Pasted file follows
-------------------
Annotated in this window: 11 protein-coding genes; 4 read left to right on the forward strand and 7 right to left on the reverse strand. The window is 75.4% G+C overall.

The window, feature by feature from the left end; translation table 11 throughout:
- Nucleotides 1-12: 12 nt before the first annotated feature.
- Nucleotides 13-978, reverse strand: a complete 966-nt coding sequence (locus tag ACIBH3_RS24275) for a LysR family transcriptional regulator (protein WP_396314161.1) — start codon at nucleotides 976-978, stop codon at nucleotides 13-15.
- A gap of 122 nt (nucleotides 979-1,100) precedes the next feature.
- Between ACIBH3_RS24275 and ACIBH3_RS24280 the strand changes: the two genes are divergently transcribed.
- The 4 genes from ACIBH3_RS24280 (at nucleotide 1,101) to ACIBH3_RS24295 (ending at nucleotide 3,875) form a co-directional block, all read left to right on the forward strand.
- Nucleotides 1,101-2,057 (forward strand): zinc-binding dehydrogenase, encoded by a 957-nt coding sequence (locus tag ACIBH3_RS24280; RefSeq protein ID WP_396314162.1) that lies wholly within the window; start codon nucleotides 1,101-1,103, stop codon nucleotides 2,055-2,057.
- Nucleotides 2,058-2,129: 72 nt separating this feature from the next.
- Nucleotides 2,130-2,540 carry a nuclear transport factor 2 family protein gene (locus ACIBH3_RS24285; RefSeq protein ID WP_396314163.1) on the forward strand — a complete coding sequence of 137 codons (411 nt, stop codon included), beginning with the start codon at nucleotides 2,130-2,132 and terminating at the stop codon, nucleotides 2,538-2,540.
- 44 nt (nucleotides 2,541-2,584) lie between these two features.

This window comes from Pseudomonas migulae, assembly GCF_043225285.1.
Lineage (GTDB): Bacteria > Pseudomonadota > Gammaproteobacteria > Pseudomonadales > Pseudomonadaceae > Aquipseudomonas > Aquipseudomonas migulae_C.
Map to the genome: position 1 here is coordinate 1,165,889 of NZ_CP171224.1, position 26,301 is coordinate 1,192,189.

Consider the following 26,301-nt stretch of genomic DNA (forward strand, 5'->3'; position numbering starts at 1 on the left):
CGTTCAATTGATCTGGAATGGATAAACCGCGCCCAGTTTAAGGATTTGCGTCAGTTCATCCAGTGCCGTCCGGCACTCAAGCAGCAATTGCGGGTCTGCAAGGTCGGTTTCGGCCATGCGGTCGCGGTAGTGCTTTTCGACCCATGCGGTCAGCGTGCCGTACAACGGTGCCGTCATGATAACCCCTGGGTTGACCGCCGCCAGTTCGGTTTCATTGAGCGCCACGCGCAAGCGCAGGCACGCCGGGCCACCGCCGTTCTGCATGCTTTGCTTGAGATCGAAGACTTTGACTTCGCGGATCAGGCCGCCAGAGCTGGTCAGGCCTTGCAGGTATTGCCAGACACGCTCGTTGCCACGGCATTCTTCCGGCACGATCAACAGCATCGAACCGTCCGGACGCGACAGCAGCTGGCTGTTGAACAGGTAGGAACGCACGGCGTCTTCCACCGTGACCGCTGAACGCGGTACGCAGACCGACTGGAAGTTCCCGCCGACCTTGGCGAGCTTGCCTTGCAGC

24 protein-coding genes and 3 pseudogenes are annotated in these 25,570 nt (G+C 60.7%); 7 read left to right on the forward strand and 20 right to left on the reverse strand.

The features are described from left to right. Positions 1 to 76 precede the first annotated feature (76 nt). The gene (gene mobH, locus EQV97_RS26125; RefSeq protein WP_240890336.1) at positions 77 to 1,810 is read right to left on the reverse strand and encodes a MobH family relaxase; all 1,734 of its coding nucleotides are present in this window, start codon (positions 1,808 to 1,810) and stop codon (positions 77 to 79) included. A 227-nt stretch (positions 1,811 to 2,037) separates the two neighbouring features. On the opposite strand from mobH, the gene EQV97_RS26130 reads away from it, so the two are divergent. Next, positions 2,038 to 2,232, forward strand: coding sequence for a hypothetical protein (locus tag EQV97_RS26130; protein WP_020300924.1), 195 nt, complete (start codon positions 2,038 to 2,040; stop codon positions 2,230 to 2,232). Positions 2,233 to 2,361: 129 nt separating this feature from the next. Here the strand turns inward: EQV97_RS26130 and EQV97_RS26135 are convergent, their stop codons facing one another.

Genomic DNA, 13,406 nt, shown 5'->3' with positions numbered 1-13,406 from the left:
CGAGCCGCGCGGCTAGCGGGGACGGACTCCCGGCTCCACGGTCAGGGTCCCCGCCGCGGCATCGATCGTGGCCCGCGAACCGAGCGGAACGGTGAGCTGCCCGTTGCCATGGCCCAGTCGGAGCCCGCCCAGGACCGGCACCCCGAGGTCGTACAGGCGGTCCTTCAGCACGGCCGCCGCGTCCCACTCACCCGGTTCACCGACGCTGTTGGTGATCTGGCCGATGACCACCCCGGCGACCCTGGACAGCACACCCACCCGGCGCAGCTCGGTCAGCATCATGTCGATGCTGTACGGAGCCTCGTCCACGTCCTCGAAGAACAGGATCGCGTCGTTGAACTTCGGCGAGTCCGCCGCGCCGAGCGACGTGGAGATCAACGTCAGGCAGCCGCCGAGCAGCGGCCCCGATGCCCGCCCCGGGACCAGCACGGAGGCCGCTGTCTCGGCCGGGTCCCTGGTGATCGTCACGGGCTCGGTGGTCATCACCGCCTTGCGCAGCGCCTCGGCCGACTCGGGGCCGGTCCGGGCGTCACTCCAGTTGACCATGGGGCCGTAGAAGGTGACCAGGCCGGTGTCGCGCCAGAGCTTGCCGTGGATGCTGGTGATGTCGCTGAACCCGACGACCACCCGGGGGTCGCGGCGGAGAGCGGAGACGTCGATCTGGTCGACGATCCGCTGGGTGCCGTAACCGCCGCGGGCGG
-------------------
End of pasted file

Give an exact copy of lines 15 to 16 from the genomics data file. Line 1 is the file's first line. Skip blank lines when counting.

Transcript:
Consider the following 26,301-nt stretch of genomic DNA (forward strand, 5'->3'; position numbering starts at 1 on the left):
CGTTCAATTGATCTGGAATGGATAAACCGCGCCCAGTTTAAGGATTTGCGTCAGTTCATCCAGTGCCGTCCGGCACTCAAGCAGCAATTGCGGGTCTGCAAGGTCGGTTTCGGCCATGCGGTCGCGGTAGTGCTTTTCGACCCATGCGGTCAGCGTGCCGTACAACGGTGCCGTCATGATAACCCCTGGGTTGACCGCCGCCAGTTCGGTTTCATTGAGCGCCACGCGCAAGCGCAGGCACGCCGGGCCACCGCCGTTCTGCATGCTTTGCTTGAGATCGAAGACTTTGACTTCGCGGATCAGGCCGCCAGAGCTGGTCAGGCCTTGCAGGTATTGCCAGACACGCTCGTTGCCACGGCATTCTTCCGGCACGATCAACAGCATCGAACCGTCCGGACGCGACAGCAGCTGGCTGTTGAACAGGTAGGAACGCACGGCGTCTTCCACCGTGACCGCTGAACGCGGTACGCAGACCGACTGGAAGTTCCCGCCGACCTTGGCGAGCTTGCCTTGCAGC